Wednesday, December 28, 2016

Twitterfeed #3

Welcome to the third issue of my Twitterfeed. Over two weeks since the last post I've accumulated a good share of links to the news and blog posts, so it is a good time "flush the buffer".

Let's start with something more fundamental than just the news about frameworks and programming languages. "A tale of four memory caches" is a nice explanation of how browser caching works. Awesome read, nice visuals, useful takeaways. Go read it!

Machine Learning seems is becoming more and more popular. So here's a nicely structured knowledge-base at your convenience: "Top-down learning path: Machine Learning for Software Engineers".

Next, let's see what's new about all the reactive buzz. The trend is highly popular so I've collected a few links to the blog posts about RxJava and related.

First, "RxJava for easy concurrency and backpressure" is my own writeup about the beauty of the RxJava for a complex problem like backpressure combined with concurrent task scheduling.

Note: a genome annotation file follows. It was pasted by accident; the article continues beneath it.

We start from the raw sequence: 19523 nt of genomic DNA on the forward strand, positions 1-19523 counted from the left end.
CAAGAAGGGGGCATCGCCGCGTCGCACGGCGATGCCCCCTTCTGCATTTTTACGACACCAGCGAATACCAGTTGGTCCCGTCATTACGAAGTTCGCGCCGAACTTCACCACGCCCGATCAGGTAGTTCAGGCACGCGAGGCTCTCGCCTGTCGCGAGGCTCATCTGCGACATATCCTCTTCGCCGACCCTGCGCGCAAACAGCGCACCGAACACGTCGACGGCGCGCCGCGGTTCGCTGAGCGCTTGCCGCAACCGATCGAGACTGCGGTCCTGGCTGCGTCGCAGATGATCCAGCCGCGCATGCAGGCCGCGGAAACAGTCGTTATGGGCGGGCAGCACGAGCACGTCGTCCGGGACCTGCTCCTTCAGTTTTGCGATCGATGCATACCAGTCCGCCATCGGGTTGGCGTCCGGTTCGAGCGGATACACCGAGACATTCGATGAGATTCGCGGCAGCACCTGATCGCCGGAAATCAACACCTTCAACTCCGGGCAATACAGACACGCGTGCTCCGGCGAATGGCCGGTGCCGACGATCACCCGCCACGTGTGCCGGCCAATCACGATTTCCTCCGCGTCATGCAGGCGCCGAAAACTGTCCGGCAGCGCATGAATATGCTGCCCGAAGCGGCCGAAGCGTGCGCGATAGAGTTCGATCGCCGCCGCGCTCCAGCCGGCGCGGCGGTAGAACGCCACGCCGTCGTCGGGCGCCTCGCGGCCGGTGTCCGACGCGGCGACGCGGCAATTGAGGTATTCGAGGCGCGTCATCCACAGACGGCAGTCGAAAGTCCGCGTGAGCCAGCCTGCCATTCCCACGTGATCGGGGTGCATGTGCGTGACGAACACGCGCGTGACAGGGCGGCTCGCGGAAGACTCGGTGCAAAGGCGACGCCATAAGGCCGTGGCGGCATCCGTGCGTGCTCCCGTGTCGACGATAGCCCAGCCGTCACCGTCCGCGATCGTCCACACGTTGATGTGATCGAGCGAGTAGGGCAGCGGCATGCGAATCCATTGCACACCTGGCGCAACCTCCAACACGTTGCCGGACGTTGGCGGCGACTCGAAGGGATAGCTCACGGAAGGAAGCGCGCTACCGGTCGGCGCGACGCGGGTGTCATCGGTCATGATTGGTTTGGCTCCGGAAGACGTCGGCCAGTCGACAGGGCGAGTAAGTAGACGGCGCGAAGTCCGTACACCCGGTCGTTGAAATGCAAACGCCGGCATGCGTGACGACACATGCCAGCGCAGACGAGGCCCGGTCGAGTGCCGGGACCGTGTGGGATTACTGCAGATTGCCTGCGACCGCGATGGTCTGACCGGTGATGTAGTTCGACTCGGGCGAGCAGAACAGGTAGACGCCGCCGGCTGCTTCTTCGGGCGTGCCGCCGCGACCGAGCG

Dávid Karnok published benchmark results for the different reactive libraries.

"Refactoring to Reactive - Anatomy of a JDBC migration" explains how reactive approach can be introduced incrementally into the legacy applications.

The reactive approach is also suitable for the Internet of Things area. So here's the article about Vert.x being used for IoT world.

IoT is actually not only about the devices but also about the cloud. Arun Gupta published a nice write up about using the AWS IoT Button with AWS Lambda and Couchbase. Looks pretty cool!

Now onto the news related to my favourite programming tool, IntelliJ IDEA!

IntelliJ IDEA 2017.1 EAP has started! Nice, but I'm not amused. Who needs those emojis anyway?! I hope IDEA developers will find something more useful in the bug tracker to fix and improve.

Andrey Cheptsov experiments with code folding in IntelliJ IDEA. The Advanced Expressions Folding plugin is available for download - give it a try!

Claus Ibsen announced that the work has started on Apache Camel IntelliJ plugin.

Since we are at the news about IntelliJ IDEA, I think it makes sense to see what's up with Kotlin as well. Kotlin 1.0.6 has been released, which is the new bugfix and tooling update. Seems like Kotlin is getting more popularity and people try to use it in conjunction with popular frameworks like Spring Boot and Vaadin.

Looks like too many links already so I'll stop here. I should start posting those more often :)

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